The primary endpoint of the LEA trial was RFS with secondary endpoints of CSS, overall survival (OS), complication rates, influence of adjuvant chemotherapy, and localization of tumor recurrence. The planned sample size of 400 randomized patients was based on a 5-year RFS of 65% for the eLND and 50% for the limited lymphadenectomy, thereby expecting a 15% RFS improvement (P<0.05, two-sided, 80% power). Ultimately, 401 patients were randomized to limited versus eLND. In this study, eLND did show a slightly improved in 5-year RFS rate, however, this failed to meet statistical significance (65% vs. 59%, P=0.34). Secondary endpoints of CSS (76% vs. 65%, P=0.10) and OS (59% vs. 50%, P=0.12) also were unable to meet statistical significance. It should be noted that although not statistically significant, eLND consistently showed a reduced risk in RFS, CSS and OS. Despite this trial not meeting its per protocol or intent-to-treat endpoints, additional insights were still gained. Analysis of the mortality and major complications between the two groups did not differ. An extended dissection was associated with a higher number of number of lymphoceles requiring intervention (P=0.04), albeit the numbers were low with only a total of 17 (8.6%) patients in the eLND and 7 (3.4%) patients in the limited lymphadenectomy groups requiring drainage within 90 days. This study also demonstrated that based on templates of eLND, a limited lymphadenectomy would have missed 21 (11%) nodal metastases including 4 (2%) skip metastases.
The LEA trial was not without its limitations. The trial was designed to achieve a 15% improvement in RFS, which was a lofty goal, but likely driven by an attempt at a reasonable accrual goal. Also, the inclusion of cT1G3 patients likely hindered the results as the incidence of nodal metastases or recurrence for these patients is significantly lower than the higher staged patients. There was a disproportion of T1 disease in the limited vs. eLND groups with 12% vs. 16%, respectively. This also contributed to a higher rate of pathologic nodal disease in the limited lymph node dissection as compared to the eLND (28% vs. 22%), which is likely skewed due to the pT1 patients in the eLND cohort. While the primary and secondary endpoints were not achieved, the trend towards reduced risk in RFS, CSS, and OS with no difference in mortality or high-grade complications provides some support for the inclusion of an eLND with RC.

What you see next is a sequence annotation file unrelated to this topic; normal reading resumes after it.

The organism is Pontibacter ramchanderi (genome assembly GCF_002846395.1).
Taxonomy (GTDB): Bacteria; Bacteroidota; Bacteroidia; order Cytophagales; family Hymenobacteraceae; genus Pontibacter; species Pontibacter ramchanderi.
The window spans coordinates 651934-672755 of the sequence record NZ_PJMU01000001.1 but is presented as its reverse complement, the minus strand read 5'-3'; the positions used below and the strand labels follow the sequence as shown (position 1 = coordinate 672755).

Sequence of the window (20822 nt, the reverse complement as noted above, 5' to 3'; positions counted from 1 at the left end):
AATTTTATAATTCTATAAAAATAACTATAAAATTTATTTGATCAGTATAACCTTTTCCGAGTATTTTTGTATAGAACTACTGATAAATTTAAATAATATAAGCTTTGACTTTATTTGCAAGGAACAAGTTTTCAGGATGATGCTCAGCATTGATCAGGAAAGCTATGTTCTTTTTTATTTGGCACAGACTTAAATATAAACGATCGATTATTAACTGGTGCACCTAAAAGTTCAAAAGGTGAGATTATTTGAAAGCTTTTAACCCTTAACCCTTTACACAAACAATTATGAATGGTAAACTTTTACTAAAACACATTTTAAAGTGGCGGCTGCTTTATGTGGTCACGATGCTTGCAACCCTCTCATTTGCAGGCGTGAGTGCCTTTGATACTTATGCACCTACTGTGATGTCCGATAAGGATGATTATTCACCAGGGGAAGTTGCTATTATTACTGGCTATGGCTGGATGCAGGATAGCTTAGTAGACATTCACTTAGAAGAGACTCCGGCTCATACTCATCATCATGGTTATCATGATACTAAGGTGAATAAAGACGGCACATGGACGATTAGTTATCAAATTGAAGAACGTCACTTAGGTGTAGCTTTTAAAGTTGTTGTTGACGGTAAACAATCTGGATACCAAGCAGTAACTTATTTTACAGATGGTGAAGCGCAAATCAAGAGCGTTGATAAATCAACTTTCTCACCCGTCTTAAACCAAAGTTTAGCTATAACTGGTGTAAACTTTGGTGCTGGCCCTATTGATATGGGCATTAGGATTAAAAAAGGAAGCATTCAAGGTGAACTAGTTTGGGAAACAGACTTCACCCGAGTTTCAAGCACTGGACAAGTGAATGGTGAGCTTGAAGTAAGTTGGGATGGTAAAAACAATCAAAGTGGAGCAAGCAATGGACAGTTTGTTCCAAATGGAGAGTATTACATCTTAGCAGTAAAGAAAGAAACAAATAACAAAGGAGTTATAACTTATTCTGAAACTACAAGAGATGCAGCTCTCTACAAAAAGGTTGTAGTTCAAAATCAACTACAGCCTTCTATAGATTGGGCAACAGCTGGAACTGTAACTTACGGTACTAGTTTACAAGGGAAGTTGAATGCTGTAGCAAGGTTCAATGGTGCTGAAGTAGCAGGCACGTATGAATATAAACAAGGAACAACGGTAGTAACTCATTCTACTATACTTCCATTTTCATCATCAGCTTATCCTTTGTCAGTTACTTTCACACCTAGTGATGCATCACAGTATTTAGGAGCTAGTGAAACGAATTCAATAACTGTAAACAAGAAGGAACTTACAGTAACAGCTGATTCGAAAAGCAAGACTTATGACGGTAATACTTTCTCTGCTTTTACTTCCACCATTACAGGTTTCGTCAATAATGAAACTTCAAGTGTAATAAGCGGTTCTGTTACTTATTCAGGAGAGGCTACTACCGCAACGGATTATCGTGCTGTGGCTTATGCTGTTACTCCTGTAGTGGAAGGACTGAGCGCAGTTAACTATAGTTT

In the United States, a second randomized prospective phase III trial has also completed accrual but is awaiting follow-up for final analysis and publication (SWOG S1011; ClinicalTrials.gov number, NCT01224665). Like the LEA trial, the SWOG trial studied only high-volume centers and surgeons but mandated a credentialing process with intraoperative photos (31). This trial had inclusion criteria that differed from the LEA trial by allowing patients to undergo NAC (56% of patients received), as well as limiting enrollment to patients with cT2-4a disease, and excluding patients with pT1. While the inclusion of NAC is consistent with routine standard of care, this will likely confound and reduce the benefit of surgical resection and increase the number needed to treat. The study has a more reasonable expected 10% improvement from 55% to 65% in 3-year RFS for eLND at 85% power with 620 randomized patients given a 10% ineligible drop-out expected rate. Patients were randomized based on receipt of NAC, clinical stage and performance status. Currently, the trial is ongoing, and we eagerly await the results.
There may be some challenges in the SWOG trial reaching its primary endpoint of a 10% improvement in 3-year RFS. As previous meta-analyses of retrospective studies have suggested (29), a dissection of lymph nodes above the bifurcation of the common iliac would likely result in an improvement in RFS of 5–7%. This result is similar to the survival benefit shown for NAC demonstrated in several randomized trials (1,32). Unfortunately, to demonstrate a 3-year CSS improvement of 5% with a power of 80% using a one-sided stratified logrank test with alpha =0.025, would require accrual of more than 2,000 patients (4). This CSS improvement from Tarin et al. included 23% who received NAC, but the difference in survival did not change even when excluding those patients. Unlike the German trial, the SWOG study will be limited by the inclusion of NAC prior to RC and LND. With increasing use of NAC, the treatment effect of LND could be reduced and the cohort size may not be sufficient to demonstrate significant differences. Although there was no specified expected percentage of patients receiving NAC, interim analyses of the SWOG study reported some of the highest usage rates seen in prior studies (33). Additionally, randomization of patients is done intra-operatively such that any clinically suspicious nodes at or above the bifurcation of the common iliac vessels are allowed to be resected for frozen section prior to randomization as failure to excise lymph nodes with known cancer involvement would be a substantial deviation from standard of care. Removal of suspicious nodes could also reduce the impact of the thorough node dissection.